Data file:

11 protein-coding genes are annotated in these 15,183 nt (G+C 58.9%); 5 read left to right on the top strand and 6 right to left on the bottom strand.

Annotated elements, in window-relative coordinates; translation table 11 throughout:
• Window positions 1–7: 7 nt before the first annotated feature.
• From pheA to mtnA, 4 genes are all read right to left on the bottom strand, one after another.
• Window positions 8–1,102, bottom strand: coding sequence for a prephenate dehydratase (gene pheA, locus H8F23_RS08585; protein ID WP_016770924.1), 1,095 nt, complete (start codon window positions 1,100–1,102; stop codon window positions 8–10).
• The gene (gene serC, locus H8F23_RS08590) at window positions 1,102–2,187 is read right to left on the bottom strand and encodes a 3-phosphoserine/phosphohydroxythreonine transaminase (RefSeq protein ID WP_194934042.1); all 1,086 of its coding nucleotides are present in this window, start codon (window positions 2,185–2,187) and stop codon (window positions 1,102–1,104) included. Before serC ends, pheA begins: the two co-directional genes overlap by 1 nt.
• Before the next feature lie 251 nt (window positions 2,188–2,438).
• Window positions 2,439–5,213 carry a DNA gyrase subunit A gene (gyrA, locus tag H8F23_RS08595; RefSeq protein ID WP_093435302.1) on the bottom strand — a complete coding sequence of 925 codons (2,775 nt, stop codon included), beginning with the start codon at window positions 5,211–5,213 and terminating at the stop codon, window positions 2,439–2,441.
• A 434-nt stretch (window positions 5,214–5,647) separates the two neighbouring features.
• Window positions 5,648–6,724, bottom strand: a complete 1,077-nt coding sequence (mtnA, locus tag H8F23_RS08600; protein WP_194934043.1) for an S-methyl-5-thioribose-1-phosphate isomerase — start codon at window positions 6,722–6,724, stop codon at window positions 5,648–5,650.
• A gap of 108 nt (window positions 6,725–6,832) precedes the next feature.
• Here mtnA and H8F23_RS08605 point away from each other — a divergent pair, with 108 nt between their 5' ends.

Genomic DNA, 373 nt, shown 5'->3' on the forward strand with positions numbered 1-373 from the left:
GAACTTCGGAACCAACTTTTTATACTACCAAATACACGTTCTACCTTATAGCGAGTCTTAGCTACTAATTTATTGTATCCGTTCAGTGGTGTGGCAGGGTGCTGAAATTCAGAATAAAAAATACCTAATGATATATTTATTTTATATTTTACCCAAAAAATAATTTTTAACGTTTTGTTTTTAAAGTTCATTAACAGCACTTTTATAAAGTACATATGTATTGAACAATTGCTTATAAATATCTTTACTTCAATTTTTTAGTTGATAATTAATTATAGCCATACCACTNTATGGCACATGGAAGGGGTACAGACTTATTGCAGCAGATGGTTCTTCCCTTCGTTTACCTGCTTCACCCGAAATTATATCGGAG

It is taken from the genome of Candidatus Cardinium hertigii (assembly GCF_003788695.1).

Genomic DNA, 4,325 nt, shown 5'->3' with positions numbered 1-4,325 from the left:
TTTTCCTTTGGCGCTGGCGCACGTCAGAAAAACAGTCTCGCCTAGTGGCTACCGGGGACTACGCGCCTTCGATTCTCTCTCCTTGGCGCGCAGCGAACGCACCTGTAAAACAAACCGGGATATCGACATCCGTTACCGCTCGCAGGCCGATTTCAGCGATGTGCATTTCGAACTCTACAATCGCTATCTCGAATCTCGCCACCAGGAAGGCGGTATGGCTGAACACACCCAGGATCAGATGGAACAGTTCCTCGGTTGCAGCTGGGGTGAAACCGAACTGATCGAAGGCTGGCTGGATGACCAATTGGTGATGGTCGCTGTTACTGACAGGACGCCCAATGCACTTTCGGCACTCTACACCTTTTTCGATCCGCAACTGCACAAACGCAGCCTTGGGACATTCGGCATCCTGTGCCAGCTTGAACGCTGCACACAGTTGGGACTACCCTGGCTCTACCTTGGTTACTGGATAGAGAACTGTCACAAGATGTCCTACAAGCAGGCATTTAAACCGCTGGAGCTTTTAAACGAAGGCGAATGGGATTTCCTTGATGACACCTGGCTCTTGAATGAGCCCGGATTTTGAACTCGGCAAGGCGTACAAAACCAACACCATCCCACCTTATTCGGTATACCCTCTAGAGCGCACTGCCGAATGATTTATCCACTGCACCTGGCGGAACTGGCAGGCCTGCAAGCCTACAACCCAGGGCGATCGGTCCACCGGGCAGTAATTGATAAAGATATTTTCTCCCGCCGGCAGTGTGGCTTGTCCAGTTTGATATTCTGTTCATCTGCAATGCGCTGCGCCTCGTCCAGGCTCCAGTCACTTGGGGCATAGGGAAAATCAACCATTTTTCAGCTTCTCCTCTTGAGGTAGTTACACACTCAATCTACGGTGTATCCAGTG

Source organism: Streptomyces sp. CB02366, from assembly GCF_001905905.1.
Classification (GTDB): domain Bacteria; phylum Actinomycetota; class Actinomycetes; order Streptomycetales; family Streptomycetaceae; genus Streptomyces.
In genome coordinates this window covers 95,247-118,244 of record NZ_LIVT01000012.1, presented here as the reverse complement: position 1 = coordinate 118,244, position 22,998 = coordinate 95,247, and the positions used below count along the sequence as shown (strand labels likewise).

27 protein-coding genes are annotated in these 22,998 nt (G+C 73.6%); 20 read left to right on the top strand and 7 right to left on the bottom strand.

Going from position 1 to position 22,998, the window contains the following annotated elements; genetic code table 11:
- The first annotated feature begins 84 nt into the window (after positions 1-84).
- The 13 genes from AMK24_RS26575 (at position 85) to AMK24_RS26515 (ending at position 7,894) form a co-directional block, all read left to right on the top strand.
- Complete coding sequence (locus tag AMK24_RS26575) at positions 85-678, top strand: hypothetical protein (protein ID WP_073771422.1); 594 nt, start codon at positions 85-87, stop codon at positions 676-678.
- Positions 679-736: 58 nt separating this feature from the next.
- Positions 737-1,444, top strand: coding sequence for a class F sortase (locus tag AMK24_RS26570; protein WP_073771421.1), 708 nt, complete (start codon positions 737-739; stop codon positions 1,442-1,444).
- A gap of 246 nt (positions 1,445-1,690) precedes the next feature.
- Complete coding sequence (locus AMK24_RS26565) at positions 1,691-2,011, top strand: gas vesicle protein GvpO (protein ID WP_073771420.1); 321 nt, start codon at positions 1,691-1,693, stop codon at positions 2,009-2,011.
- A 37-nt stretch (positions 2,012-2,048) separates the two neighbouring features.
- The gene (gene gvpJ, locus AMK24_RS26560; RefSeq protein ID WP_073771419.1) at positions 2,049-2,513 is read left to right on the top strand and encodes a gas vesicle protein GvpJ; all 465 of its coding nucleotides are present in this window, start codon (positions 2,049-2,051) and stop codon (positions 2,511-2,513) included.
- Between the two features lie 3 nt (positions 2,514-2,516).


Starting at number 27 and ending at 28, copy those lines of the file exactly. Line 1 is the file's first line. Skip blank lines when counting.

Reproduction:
- Positions 737-1,444, top strand: coding sequence for a class F sortase (locus tag AMK24_RS26570; protein WP_073771421.1), 708 nt, complete (start codon positions 737-739; stop codon positions 1,442-1,444).
- A gap of 246 nt (positions 1,445-1,690) precedes the next feature.